Skip to content

Feasting your inner pet

Lentil-barley burger with fixin’s

Just in the last ten to twenty years, we’ve gotten a whole new insight into how to use food to keep ourselves healthy. That new insight has to do with our microbiome. For much longer than that, we’ve known that antibiotics will do serious harm to our digestive systems. Even so, we didn’t appreciate just how important the microbiome is and how to take care of it. We also know now why, beyond the stomach, we have a two-stage digestive system. Cows have four stages, but we humans don’t eat grass. Still, we humans are omnivores (except for grass), and now we know much more about why we require a two-stage digestive system. The first stage in humans is about the enzymes, and all that, which break down our food and feed us. The second stage is all about feeding the microbiome. And feeding the microbiome is all about fermentation.

The favorite food of the microbiome is soluble fiber. That’s what ferments best, that’s what is most nutritious to the microbiome, and that’s what creates the nutrients that we need but that we can’t acquire directly from our food. One of the key signs of a healthy microbiome is a low level of inflammation everywhere in the body. That’s because of the nutrients that only the microbiome can produce. Unsurprisingly and conversely, one of the key signs of a poorly fed microbiome is inflammation everywhere in the body. We probably notice it first in our joints. We don’t notice it in our arteries — a very dangerous place indeed for inflammation.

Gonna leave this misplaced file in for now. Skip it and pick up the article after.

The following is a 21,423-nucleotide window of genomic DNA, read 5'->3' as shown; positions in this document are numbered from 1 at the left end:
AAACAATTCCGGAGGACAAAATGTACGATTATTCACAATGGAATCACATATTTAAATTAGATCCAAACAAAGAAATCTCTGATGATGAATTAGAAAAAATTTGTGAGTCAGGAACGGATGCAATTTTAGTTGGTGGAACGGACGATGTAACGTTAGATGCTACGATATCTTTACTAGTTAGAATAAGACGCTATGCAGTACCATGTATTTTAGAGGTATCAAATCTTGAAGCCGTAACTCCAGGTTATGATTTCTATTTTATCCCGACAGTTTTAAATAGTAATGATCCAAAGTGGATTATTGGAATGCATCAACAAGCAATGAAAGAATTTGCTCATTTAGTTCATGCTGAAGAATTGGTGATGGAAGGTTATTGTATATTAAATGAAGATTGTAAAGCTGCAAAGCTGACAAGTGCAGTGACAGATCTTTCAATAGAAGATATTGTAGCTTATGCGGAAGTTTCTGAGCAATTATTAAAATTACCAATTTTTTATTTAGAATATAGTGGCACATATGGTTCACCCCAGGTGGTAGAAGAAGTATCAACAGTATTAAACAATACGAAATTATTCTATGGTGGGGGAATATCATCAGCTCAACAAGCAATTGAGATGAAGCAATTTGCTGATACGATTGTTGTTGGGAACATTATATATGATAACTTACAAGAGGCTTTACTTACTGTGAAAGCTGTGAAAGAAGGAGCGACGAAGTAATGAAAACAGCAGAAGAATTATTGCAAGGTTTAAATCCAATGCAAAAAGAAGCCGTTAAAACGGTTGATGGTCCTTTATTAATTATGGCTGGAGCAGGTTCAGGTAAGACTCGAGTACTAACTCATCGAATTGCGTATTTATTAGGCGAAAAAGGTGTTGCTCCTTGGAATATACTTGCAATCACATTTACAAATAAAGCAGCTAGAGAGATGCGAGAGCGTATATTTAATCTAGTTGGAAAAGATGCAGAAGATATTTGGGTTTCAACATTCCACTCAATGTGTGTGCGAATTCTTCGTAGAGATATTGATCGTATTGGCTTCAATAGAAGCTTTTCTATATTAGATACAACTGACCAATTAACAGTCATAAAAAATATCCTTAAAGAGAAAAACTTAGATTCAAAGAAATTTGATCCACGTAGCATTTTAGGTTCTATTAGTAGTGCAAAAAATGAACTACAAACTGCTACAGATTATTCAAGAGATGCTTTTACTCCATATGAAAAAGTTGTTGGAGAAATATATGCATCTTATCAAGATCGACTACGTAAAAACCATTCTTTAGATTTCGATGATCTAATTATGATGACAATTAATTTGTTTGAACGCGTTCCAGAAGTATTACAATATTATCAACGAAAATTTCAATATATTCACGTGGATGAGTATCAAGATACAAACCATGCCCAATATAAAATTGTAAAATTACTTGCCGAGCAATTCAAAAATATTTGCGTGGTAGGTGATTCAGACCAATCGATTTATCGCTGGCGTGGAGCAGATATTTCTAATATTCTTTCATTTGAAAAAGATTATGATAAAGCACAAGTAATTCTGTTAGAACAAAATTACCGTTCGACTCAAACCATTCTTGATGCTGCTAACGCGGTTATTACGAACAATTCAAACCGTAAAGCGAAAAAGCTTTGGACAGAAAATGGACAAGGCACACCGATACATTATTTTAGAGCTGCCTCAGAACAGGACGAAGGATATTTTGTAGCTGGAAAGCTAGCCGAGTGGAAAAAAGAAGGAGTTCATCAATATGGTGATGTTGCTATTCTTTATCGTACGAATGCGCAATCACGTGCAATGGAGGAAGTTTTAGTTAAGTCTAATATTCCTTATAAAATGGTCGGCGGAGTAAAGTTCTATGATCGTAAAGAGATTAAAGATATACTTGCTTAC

I’ve started thinking of the microbiome as a kind of inner pet, a pet that we should take care of as carefully as we take care of our cat. One of the things we’ve learned is that the makeup of our microbiome can change very quickly, based on what we eat. There’s also an inertia in the microbiome, because our inner pet adjusts to what we eat, and, once adjusted, wants to go on eating the same thing. If you’re living on pizza, doughnuts, and TV dinners, then that’s very bad news, because that’s what your microbiome will crave. But if you have a well-fed microbiome, then what you crave will be healthy food. There are many references in the literature to a brain-gut connection, but I’m not sure we know yet how that really works. Presumably the microbiome creates substances that are carried by the bloodstream to the brain and tell us what to crave.

Two of the foods highest in soluble fiber are lentils and barley. The two of them together, with seasonings, make mighty fine burgers for feasting for both stages of your digestive system.

I use organic green lentils, which I buy in bulk from Whole Foods. I make barley flour by grinding organic hulled barley, using an old Champion juicer with a milling attachment. Organic hulled barley is hard to find locally, but you can get it from Amazon. I believe that every well-equipped kitchen should have a grinder for flour. I buy unbleached wheat flour already ground. But I use my grinder for whole wheat flour and barley flour.

Just as your cat nags you when it wants to be fed, your microbiome will nag you, too. It will nag you for more of whatever you’ve been eating lately. If you feed your microbiome lots of soluble fiber, I can testify that that’s what it will nag you for. I eat fiber because it’s good for us. But I also eat it — no kidding — because that’s one of the main things that my microbiome nags me for.

But I still like a nice slice of pizza a few times a year.

Post a Comment

Your email is never published nor shared. Required fields are marked *